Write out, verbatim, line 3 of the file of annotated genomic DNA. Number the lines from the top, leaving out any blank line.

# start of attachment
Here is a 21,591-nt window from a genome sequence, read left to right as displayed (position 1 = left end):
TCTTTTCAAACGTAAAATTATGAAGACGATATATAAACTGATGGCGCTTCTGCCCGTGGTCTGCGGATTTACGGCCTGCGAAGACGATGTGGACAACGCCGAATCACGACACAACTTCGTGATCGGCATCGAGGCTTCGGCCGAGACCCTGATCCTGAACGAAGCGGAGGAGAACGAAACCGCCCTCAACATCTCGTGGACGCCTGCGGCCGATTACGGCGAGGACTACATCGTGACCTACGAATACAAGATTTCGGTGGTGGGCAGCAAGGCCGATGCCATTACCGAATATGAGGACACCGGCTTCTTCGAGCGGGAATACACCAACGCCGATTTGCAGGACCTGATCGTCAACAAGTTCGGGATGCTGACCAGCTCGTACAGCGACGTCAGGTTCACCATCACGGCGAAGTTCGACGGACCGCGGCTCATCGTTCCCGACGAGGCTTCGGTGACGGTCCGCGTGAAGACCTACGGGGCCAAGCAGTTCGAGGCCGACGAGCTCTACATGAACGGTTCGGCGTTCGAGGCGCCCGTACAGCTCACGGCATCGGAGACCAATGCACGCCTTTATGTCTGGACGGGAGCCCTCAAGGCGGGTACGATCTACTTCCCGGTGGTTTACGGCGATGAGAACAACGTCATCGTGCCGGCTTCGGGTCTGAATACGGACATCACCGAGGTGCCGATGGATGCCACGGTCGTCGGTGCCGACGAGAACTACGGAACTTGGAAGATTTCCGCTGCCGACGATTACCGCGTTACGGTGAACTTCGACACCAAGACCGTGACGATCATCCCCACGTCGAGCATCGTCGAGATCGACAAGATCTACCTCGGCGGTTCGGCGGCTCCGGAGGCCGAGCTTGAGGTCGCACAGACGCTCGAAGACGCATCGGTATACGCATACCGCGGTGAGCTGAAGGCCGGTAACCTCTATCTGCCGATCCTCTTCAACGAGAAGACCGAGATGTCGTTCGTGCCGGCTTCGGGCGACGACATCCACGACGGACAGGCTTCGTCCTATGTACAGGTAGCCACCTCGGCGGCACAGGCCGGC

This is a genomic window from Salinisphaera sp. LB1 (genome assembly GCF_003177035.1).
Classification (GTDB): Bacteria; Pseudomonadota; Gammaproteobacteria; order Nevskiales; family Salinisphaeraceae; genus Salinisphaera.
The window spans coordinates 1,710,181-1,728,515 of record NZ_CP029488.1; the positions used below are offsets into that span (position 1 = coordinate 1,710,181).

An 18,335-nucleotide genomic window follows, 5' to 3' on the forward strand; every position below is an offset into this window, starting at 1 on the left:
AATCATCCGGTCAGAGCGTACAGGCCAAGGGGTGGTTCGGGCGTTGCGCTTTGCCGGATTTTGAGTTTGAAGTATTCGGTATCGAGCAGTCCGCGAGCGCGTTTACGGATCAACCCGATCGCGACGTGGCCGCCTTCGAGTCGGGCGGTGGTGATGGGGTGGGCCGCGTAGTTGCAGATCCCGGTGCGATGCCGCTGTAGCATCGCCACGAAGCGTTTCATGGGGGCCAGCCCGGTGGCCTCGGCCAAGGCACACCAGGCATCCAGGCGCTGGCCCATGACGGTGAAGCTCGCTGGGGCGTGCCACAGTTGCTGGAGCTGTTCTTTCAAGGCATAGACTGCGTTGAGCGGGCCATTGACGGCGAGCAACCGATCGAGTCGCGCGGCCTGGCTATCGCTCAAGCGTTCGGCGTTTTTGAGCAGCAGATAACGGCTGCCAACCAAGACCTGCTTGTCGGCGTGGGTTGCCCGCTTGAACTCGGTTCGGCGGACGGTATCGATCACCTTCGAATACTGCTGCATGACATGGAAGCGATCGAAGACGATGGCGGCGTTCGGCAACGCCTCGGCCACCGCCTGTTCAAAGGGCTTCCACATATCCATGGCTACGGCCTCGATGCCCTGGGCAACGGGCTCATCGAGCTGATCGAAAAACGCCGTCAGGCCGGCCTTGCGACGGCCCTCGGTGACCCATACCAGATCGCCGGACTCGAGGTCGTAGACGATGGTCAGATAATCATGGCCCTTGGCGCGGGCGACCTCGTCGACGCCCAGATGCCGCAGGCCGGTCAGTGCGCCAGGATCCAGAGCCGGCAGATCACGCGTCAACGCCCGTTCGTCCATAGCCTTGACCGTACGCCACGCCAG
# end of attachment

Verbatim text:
This is a genomic window from Salinisphaera sp. LB1 (genome assembly GCF_003177035.1).